The simplest explanation is that the developers simply got tired of the project and decided to abandon it. It's been years since any update and it's certainly plausible that those developers remaining simply decided it wasn't worth it to keep the project alive when no one was maintaining it.

    Fine. The simplest way to do that is to put a clear and unambiguous message on their webpage staing that development is frozen at version 7.1a, and the project will no longer be maintained. Instead they gave no explanations, but very bizzare set of statements that raise more questions than they answer.

    This has the flavor of a practical joke or an unstable mind. Certainly not someone you would trust to protect your data.

    It's a shame. I really liked the application.

  • by Shawndeisi (839070) on Sunday June 01, 2014 @05:16PM (#47143363)

    I would guess that they were NSL'd for their signing keys; that would make it less secure in the future so the correct option is to burn the brand now. Reports said that both signing keys signed the new (crippled/canaried) executable, and that the keys had been re-uploaded with the same content on sourceforge. Their legit URL points to their sourceforge site. Instances of "U.S." in their source code were replaced with "United States".

    It looks to me like they went through a lot of trouble to burn the brand down before any damage could be done with the NSA's new-found signing keys. It's a very, very bad sign that this happened to TrueCrypt. Good on them for being brave enough to inform us, despite the real risks they faced in doing so. If this project is forked, we can only hope the new maintainers are brave enough to do the same when the NSA goes after them. It also raises the question: how much other infrastructure has been compromised while the maintainers have stood silently by?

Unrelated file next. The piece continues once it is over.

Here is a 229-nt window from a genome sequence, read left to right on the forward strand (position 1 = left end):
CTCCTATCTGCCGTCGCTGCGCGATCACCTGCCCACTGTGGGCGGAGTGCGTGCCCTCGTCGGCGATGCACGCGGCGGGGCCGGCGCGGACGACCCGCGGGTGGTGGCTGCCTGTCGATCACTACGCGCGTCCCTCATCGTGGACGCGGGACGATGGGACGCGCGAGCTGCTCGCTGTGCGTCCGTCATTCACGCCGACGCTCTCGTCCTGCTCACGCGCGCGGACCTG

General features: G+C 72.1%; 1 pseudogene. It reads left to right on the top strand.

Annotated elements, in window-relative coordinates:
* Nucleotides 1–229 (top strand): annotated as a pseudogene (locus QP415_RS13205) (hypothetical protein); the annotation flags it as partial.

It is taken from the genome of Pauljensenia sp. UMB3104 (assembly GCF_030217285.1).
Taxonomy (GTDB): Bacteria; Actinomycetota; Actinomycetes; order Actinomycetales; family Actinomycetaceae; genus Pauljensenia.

• Re:Speculation (Score:5, Insightful)

    by dcollins117 (1267462) on Sunday June 01, 2014 @05:27PM (#47143429)

    What are you doing with your computer that BitLocker doesn't count as safe?

    That's none of your concern. That being said, you're kinda missing the point of privacy. The use of encryption in no way implies that you are doing anything wrong. Just the opposite - you've taken steps to insure your data is not accessed by an unauthorized person. So in fact, you're doing something right.

  • Re:Nonsence (Score:4, Insightful)

    by fnj (64210) on Sunday June 01, 2014 @05:55PM (#47143529)

    Mod parent up. Grandparent AC is a moron. It's the signing keys, not some nonexistant master decrypt key.

    If the thugs have the signing keys, they could have a couple of months from now themselves brought out a new "improved" (but completely compromised) 7.3 masquerading as an improved, updated, security patched TrueCrypt.

  • Interesting... (Score:4, Insightful)

    by Kythe (4779) on Sunday June 01, 2014 @06:33PM (#47143687)
    ...that everyone seems to assume the Truecrypt developer(s) were in the U.S.
  • by fnj (64210) on Sunday June 01, 2014 @07:35PM (#47144001)

    It's a good step, no doubt about it, although given recent caving [rt.com] of Swiss entities to US bullying I do not feel as ebullient as I want to.

  • Re: Speculation (Score:3, Insightful)

    by jelIomizer (3670957) on Sunday June 01, 2014 @08:09PM (#47144157)

    Secret plans? About what? If you have secret plans that the government should be interested in, then I want them to find out about it - because unless you are planning terrorist activity, there is no reason to fear so much.